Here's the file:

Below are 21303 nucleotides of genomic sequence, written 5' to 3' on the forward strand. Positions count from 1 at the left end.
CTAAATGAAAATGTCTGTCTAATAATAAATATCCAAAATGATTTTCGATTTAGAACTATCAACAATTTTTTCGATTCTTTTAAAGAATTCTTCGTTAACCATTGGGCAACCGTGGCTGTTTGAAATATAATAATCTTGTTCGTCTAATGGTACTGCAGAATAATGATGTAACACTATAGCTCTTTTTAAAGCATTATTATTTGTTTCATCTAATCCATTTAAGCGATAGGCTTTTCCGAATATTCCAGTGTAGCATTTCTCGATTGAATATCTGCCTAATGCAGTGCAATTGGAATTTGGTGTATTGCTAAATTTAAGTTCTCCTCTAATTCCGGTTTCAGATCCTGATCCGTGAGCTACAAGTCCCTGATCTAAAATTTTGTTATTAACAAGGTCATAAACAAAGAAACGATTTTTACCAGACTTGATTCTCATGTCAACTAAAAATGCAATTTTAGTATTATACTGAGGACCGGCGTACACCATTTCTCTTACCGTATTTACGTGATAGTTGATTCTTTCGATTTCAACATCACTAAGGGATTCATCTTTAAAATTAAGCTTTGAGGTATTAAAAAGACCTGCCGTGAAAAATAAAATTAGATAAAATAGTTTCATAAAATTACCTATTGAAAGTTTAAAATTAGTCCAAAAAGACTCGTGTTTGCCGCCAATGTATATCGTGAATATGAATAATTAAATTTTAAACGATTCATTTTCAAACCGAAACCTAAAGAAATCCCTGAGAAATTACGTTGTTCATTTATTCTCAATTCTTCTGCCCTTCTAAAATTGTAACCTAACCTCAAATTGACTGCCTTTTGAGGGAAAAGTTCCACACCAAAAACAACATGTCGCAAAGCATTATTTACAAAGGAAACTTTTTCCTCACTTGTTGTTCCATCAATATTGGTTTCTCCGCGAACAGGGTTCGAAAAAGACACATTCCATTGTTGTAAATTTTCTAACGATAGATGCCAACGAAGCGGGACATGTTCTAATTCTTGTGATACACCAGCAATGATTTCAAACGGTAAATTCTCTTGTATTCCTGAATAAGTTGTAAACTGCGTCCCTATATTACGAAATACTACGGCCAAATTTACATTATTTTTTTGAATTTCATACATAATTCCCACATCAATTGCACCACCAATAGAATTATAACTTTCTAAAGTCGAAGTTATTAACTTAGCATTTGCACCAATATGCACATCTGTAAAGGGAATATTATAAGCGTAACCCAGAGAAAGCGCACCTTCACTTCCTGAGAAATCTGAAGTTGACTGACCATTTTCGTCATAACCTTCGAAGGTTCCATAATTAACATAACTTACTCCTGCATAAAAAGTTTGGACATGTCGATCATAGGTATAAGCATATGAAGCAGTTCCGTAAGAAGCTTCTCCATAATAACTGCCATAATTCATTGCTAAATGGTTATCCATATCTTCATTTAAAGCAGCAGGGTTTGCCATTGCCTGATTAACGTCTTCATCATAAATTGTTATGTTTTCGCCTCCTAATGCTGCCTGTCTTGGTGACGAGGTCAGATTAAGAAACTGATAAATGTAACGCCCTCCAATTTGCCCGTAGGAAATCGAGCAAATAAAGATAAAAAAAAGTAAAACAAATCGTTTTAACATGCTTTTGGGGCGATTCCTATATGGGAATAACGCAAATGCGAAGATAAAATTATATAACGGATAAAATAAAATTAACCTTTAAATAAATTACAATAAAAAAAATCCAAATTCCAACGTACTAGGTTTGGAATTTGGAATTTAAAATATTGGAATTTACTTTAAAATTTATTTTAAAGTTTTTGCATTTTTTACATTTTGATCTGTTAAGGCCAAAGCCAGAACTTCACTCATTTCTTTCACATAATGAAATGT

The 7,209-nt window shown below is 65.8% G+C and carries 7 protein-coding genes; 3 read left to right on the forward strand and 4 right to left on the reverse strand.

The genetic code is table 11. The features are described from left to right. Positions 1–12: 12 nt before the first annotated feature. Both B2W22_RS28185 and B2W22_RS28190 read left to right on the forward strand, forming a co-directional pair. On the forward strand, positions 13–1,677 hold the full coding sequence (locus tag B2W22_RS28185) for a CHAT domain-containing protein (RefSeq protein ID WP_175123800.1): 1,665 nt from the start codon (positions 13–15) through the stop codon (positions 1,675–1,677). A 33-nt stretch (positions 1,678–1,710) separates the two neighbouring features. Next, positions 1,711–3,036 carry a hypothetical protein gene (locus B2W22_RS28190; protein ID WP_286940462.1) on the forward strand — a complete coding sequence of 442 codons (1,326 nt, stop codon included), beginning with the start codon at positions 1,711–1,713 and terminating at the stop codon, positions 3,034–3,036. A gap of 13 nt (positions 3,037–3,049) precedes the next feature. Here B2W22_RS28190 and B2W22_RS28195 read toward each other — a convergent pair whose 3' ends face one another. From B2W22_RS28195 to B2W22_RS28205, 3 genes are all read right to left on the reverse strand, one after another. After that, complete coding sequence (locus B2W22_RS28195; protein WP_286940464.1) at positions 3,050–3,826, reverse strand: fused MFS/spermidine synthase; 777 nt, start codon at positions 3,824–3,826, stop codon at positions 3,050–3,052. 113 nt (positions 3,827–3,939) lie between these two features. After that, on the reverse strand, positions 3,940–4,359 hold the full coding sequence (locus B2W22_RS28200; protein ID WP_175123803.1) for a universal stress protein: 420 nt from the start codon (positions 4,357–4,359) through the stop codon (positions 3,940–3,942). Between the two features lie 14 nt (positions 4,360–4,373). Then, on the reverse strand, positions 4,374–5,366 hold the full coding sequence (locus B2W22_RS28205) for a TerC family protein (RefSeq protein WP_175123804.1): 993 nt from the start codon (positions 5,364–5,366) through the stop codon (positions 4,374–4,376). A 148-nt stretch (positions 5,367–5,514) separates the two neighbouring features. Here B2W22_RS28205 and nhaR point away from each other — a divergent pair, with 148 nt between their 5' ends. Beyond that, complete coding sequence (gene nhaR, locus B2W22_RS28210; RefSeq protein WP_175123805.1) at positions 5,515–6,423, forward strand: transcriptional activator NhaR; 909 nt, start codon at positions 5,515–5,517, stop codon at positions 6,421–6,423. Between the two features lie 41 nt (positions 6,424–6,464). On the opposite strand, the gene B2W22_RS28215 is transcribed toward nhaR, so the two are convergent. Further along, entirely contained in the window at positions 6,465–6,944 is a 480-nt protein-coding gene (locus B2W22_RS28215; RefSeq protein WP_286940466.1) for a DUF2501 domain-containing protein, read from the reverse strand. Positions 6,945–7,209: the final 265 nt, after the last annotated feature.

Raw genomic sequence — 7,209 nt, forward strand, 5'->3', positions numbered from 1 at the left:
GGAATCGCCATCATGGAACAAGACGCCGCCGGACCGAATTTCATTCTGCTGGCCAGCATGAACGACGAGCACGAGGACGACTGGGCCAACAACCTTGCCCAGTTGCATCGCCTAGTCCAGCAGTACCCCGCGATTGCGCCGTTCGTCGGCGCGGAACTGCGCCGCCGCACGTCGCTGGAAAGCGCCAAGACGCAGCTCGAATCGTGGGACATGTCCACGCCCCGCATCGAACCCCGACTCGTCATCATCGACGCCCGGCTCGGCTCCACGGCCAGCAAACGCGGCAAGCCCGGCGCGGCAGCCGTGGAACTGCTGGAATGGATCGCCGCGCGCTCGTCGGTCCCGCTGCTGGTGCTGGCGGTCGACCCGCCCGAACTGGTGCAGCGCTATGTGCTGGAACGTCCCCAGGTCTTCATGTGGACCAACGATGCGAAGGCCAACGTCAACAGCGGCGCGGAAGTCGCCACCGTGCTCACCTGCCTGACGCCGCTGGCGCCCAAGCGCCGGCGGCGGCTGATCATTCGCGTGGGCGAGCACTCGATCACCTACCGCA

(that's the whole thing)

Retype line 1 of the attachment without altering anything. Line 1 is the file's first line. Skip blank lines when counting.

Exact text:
Below are 21303 nucleotides of genomic sequence, written 5' to 3' on the forward strand. Positions count from 1 at the left end.